Let’s start with the beginning: God won’t give you… We’ve talked about it with every sermon of this series so far; God doesn’t give us our sufferings. God is not some sadist who delights in our trials and tribulations. God is not some architect of divine destruction. God is not sitting up in heaven plotting away about what terrible things to send for us to handle.

Can you imagine going to a devastated neighborhood in Chicago to families whose sons have been killed by gunfire and saying, “Don’t worry God won’t give you more than you can handle”?

Can you imagine going to a young mother recently diagnosed with breast cancer and saying, “Don’t worry, God won’t give you more than you can handle”?

Can you imagine going to the millions of people in this country who are terrified of losing their healthcare coverage in the next few months and saying, “Don’t worry, God won’t give you more than you can handle?”

God did not kill those families’ sons, God did not give that woman breast cancer, and God is not responsible for the arguments about whether or not to eradicate the Affordable Care Act.

Sometimes, we say things like “God won’t give you more than you can handle” because we don’t know what else to say. We encounter the shadow of suffering that is so suffocating we don’t know how to respond. So instead, we will that awful void with awful words. And we make God into a monster.

The problem is that when we use trite and cliché words like the ones we are confronting this morning, we imply that God chooses to make people suffer.

Jesus, God incarnate, had been on the road for a while, going from town to town, synagogue to synagogue, proclaiming the Good News, teaching about the kingdom of God, and healing those on the margins of society. Word about his ministry spread pretty vast, and he returned to Capernaum for a few days, perhaps to rest. But so many people knew where he was that they surrounded his house and Jesus spoke the Word to them.

Some friends heard about what was happening, so they went to their paralyzed friend and carried him on a mat to Jesus. When they could not bring him to the Messiah because of the crowd, they carried him to the roof, dug through the ceiling, and lowered their friend to Jesus. And when Jesus saw the faith of the friends, he looked at the paralytic and said, “Son, your sins are forgiven.”

What a strange and beautiful story. Friends with such profound faith were willing to carry their friend, and dig through a roof, just so he could encounter the living God.

I often wonder about the tradition of pallbearers at funerals. Did it start of out a practical necessity? Is there strong theological purpose behind it? Is it a unique Christian behavior?

But on the day I buried a husband after burying his wife the week before, the day I saw a man dismissively respond to the daughter’s suffering, I saw the connection between pallbearers, and the friends who carried the paralytic to Jesus.

When we cannot handle what’s happening in our lives, we need people who can carry us, and the ones we love, to Jesus.

We will face adversity in our lives. We will experience hardships. We, or someone we love, may struggle with debilitating depression or suicidal thoughts or grief so heavy it feels like someone is sitting on our chest. We might give in to the temptation of an addiction and lose contact with the people we need most. We may fall into a pit of financial debt that feels impossible to climb out of.

If we are like most human beings, at some point we will absolutely face things that are more than we can handle.

So here’s a corrective. It’s not that God won’t give you more than you can handle, but that God will help you handle all that you’ve been given.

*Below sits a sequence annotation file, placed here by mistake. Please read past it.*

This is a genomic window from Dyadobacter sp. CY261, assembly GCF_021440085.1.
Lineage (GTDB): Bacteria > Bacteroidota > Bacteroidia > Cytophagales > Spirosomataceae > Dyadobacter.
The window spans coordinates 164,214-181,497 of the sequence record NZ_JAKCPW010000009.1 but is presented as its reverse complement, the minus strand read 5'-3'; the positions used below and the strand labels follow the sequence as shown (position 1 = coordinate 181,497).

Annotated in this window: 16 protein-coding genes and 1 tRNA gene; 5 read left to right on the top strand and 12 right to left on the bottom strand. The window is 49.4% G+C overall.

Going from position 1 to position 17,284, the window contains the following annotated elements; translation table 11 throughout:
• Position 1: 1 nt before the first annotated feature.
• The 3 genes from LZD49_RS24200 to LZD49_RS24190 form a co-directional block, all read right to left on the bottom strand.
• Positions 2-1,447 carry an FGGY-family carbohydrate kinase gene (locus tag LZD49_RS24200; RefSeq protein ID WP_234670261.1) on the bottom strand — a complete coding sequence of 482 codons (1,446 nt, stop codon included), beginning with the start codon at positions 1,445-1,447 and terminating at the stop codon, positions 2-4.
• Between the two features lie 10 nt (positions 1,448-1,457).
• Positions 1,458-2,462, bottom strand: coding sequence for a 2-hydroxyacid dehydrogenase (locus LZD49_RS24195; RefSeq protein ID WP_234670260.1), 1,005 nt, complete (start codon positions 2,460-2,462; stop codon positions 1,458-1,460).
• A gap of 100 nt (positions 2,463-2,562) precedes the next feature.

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This acknowledges that trials and tribulation will occur in our lives, and it promises that when we go through the muck and grime of life, God will be present.

When we’re walking through hard times, whether they were given to us by the random chance of life, or they’re a result of our own brokenness, or they’re signs of our captivity to the powers and principalities, it’s okay and good to admit, “I can’t handle this by myself, and I need help.” There are times when we need a doctor, or a therapist to carry us. More often, we need family, friends, pastors, neighbors, and brothers and sisters in our church family to come alongside us to carry us through.

God does not give us more than we can handle. God gives us Jesus Christ so that we can handle what life gives us.

For a lot of people, what happened on Friday in Washington DC was more than they could handle. Whether it was the pent up frustration with the political rhetoric that overflowed over the last 18 months, or witnessing a billionaire place his hands on Abraham Lincoln’s bible, or experiencing the great swing of the pendulum from one political ideology to another, it felt overwhelming. Some responded with violent protests and destroyed shop windows and attacked the police. Others responded with peaceful demonstrations making sure their voices were not stomped out among all the shouting debauchery. There were the political talking heads offering their opinions about who was right and who was wrong. There were smug smiles and there were frightening frowns. The inauguration, for some, was more than they could handle.

For others, the last eight years has been more than they could handle. Whether it was the constant feeling like the country was slipping out of their fingers, or the realization that the American dream is not what it once was, or the rise of oppositional and divisive voices, it felt overwhelming. Some responded with protests and boycotts of particular institutions, others responded by focusing inwardly and praying for change, and still yet others waited patiently for a new direction. For eight years there were plenty of talking heads offering their unsolicited opinions about who was right and who was wrong. The last eight years, for some, was more than they could handle.